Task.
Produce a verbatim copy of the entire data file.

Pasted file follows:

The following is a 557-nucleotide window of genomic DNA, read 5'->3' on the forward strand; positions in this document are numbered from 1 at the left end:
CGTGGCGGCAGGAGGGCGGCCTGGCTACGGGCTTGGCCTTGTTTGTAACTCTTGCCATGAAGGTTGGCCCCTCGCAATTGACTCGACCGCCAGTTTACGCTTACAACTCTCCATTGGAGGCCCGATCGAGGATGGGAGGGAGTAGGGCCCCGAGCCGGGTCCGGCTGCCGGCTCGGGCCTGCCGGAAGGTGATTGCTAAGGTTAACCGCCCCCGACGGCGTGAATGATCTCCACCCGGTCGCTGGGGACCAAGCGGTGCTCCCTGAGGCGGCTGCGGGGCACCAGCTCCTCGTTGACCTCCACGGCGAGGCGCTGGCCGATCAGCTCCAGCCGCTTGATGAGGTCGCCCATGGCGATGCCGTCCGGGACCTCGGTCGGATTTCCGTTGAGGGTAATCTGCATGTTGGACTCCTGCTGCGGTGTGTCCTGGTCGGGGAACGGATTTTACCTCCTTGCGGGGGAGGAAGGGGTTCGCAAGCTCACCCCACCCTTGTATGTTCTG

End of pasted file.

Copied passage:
The following is a 557-nucleotide window of genomic DNA, read 5'->3' on the forward strand; positions in this document are numbered from 1 at the left end:
CGTGGCGGCAGGAGGGCGGCCTGGCTACGGGCTTGGCCTTGTTTGTAACTCTTGCCATGAAGGTTGGCCCCTCGCAATTGACTCGACCGCCAGTTTACGCTTACAACTCTCCATTGGAGGCCCGATCGAGGATGGGAGGGAGTAGGGCCCCGAGCCGGGTCCGGCTGCCGGCTCGGGCCTGCCGGAAGGTGATTGCTAAGGTTAACCGCCCCCGACGGCGTGAATGATCTCCACCCGGTCGCTGGGGACCAAGCGGTGCTCCCTGAGGCGGCTGCGGGGCACCAGCTCCTCGTTGACCTCCACGGCGAGGCGCTGGCCGATCAGCTCCAGCCGCTTGATGAGGTCGCCCATGGCGATGCCGTCCGGGACCTCGGTCGGATTTCCGTTGAGGGTAATCTGCATGTTGGACTCCTGCTGCGGTGTGTCCTGGTCGGGGAACGGATTTTACCTCCTTGCGGGGGAGGAAGGGGTTCGCAAGCTCACCCCACCCTTGTATGTTCTG